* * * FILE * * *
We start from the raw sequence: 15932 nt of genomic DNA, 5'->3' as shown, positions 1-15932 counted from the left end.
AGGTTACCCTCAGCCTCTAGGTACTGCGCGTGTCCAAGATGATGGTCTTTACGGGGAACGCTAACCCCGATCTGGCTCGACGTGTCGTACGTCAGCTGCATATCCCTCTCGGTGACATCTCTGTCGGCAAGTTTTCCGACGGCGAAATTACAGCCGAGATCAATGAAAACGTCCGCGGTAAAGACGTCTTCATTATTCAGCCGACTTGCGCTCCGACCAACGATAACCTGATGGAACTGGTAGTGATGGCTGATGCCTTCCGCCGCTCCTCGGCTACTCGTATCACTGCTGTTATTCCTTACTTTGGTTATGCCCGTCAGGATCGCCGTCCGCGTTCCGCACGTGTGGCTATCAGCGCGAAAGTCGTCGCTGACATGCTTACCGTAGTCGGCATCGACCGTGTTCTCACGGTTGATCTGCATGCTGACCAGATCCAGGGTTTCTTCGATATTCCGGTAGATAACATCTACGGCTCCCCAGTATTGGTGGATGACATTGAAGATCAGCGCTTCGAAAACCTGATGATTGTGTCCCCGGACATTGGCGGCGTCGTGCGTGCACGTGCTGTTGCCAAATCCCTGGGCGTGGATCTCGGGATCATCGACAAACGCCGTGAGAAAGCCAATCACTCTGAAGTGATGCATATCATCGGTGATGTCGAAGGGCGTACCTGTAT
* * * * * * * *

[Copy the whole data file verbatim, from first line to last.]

We start from the raw sequence: 15932 nt of genomic DNA, 5'->3' as shown, positions 1-15932 counted from the left end.
AGGTTACCCTCAGCCTCTAGGTACTGCGCGTGTCCAAGATGATGGTCTTTACGGGGAACGCTAACCCCGATCTGGCTCGACGTGTCGTACGTCAGCTGCATATCCCTCTCGGTGACATCTCTGTCGGCAAGTTTTCCGACGGCGAAATTACAGCCGAGATCAATGAAAACGTCCGCGGTAAAGACGTCTTCATTATTCAGCCGACTTGCGCTCCGACCAACGATAACCTGATGGAACTGGTAGTGATGGCTGATGCCTTCCGCCGCTCCTCGGCTACTCGTATCACTGCTGTTATTCCTTACTTTGGTTATGCCCGTCAGGATCGCCGTCCGCGTTCCGCACGTGTGGCTATCAGCGCGAAAGTCGTCGCTGACATGCTTACCGTAGTCGGCATCGACCGTGTTCTCACGGTTGATCTGCATGCTGACCAGATCCAGGGTTTCTTCGATATTCCGGTAGATAACATCTACGGCTCCCCAGTATTGGTGGATGACATTGAAGATCAGCGCTTCGAAAACCTGATGATTGTGTCCCCGGACATTGGCGGCGTCGTGCGTGCACGTGCTGTTGCCAAATCCCTGGGCGTGGATCTCGGGATCATCGACAAACGCCGTGAGAAAGCCAATCACTCTGAAGTGATGCATATCATCGGTGATGTCGAAGGGCGTACCTGTAT